Banking: Wells Fargo, Chime, Empower banks fight for millennial accounts
Are you between 21 and 37? Please bank with us.
That’s the message millennials are hearing as the battle between the big banks and fintech companies for their hearts and deposits heats up.
The newest entrant in the fray – personal finance app Empower – upped the ante this week by rolling out its mobile bank services, including a fee-free checking account with rewards and a savings account that earns significant larger yields than at the big banks. The move comes shortly after Chase began dangling 60,000 rewards points to get more well-heeled young people to sign up for a premium checking account.
Other developments are afoot from traditional banks and fintechs, which use technology to improve the delivery of financial services. As the competition intensifies, that could mean more rewards, fewer fees and higher savings rates for these younger adults – and anyone else looking for a better banking experience.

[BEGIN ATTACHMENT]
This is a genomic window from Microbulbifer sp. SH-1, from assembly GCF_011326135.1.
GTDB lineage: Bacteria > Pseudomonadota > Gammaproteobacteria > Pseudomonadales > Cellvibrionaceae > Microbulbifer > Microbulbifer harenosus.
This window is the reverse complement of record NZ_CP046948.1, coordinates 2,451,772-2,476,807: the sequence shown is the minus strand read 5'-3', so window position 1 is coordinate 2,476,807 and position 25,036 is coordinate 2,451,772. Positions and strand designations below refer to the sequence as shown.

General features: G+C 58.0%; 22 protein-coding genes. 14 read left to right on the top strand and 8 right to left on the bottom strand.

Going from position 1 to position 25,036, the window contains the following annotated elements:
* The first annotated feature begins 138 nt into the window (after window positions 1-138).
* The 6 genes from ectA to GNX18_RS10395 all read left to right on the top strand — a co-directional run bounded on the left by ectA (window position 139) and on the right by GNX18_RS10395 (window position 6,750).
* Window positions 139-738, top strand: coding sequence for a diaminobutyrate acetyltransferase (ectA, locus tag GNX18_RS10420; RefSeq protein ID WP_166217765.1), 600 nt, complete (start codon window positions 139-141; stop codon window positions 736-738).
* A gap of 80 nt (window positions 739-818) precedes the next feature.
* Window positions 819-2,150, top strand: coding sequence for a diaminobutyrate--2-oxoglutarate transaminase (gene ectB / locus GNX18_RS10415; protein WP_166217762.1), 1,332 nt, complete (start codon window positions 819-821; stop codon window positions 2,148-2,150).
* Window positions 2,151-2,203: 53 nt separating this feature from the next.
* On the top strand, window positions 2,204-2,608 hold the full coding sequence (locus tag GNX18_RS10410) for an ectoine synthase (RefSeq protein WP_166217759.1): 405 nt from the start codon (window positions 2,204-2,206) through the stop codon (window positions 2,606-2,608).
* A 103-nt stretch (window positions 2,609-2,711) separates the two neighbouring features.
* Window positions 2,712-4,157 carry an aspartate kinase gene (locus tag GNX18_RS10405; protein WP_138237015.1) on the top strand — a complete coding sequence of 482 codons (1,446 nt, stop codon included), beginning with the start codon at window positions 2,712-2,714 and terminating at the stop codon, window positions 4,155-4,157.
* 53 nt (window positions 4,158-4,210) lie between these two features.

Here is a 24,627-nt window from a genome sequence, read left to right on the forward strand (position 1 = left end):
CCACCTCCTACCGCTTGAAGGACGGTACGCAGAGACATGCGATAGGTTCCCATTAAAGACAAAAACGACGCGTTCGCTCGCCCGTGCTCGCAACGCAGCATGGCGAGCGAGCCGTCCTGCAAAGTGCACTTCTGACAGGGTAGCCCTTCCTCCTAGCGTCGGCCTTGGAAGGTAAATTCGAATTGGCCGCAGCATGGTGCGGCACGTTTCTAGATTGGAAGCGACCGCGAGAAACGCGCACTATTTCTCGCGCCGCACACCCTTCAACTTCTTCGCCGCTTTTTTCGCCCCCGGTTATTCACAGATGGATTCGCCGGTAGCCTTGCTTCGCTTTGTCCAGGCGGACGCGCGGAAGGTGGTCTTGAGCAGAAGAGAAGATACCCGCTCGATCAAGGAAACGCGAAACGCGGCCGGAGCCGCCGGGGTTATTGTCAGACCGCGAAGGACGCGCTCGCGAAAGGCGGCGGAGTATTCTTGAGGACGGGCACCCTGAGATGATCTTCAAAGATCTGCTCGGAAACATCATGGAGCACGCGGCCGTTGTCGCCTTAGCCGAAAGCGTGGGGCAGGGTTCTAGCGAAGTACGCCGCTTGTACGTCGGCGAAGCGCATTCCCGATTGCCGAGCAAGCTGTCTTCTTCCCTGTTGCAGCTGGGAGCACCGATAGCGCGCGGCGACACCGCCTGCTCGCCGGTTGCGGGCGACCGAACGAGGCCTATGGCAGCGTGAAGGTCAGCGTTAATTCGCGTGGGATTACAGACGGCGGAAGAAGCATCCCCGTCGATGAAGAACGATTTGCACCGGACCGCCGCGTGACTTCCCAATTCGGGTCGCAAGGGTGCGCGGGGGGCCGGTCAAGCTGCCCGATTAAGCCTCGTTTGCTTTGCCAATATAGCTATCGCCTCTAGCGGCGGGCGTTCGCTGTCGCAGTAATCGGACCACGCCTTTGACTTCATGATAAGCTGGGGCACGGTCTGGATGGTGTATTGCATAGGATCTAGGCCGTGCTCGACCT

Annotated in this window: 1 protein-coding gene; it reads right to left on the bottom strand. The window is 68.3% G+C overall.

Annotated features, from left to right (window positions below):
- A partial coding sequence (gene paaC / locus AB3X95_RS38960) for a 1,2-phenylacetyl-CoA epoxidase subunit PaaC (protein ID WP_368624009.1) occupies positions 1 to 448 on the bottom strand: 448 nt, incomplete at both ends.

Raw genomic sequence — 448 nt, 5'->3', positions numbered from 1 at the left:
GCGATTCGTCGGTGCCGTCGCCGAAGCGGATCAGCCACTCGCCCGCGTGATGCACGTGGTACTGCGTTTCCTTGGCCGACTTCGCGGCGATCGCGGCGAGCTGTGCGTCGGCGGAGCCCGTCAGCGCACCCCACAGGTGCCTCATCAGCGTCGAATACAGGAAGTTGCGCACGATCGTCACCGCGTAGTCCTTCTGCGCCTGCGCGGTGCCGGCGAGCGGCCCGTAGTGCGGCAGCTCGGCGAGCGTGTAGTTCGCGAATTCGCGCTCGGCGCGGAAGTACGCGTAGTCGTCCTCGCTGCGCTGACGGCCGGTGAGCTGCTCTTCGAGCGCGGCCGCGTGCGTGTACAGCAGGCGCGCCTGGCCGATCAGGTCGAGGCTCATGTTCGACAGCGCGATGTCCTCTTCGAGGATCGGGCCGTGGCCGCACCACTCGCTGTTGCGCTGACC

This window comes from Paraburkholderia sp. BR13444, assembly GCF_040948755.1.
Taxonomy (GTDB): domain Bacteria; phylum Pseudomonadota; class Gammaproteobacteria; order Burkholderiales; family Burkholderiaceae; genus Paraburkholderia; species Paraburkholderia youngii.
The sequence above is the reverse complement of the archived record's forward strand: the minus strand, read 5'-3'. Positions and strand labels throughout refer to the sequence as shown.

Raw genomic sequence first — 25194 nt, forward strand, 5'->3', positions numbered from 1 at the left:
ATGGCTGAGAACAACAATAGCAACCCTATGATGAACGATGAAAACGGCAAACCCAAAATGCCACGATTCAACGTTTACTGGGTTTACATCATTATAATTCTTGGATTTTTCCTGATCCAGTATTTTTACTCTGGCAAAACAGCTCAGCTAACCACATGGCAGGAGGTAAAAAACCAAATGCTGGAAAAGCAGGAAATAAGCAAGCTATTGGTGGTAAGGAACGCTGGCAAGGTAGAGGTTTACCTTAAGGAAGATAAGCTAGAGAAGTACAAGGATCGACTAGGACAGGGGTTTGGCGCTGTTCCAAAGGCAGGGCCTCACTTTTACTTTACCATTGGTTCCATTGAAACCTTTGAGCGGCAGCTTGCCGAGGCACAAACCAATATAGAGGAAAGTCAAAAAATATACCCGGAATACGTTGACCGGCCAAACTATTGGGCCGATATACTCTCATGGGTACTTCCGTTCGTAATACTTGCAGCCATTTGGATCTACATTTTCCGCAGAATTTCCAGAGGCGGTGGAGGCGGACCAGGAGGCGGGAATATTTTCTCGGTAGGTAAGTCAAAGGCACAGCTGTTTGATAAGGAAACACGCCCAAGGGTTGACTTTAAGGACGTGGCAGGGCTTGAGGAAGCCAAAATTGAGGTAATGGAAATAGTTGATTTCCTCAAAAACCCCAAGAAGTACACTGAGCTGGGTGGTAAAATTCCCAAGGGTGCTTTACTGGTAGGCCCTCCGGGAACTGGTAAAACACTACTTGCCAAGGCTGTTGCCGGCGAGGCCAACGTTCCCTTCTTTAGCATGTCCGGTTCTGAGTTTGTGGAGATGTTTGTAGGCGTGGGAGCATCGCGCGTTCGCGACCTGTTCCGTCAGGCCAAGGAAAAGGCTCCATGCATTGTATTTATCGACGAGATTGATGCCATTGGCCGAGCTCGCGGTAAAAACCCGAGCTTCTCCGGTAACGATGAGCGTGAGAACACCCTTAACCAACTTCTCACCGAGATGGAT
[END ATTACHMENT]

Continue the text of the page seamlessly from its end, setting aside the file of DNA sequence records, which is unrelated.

“There’s an amazing opportunity to rethink what a bank is in the U.S.,” said Warren Hogarth, CEO and founder of Empower. “People are still paying $300 in fees and not getting a high interest rate on savings. People are frustrated.”
More rewarding banking
To deepen its relationship with holders of Sapphire Reserve credit cards – hugely popular among 20- and 30-somethings – Chase last week announced a premier checking account that features perks and rewards typically offered by premium credit cards. Among the benefits:
- Access to Sapphire lounges at concerts and events
- Access to pre-sale tickets
- 60,000 free Ultimate Rewards after 90 days
Customers must maintain a minimum balance of $75,000 to get these perks, a large hurdle for the everyday person to clear. But the goal is to please people who want to feel “rewarded for the relationship they have with a bank,” said Dipti Kachru, who co-led the development of Sapphire Banking.
On the other end of the spectrum, Empower said its debit card users could earn 1 percent cash back, up to $10 each month.
And Stash, an investment app that’s working on expanding into banking services, plans to provide a debit card that can earn 10 percent back at 10,000 merchants, according to its website.
Keep reading on USA Today.
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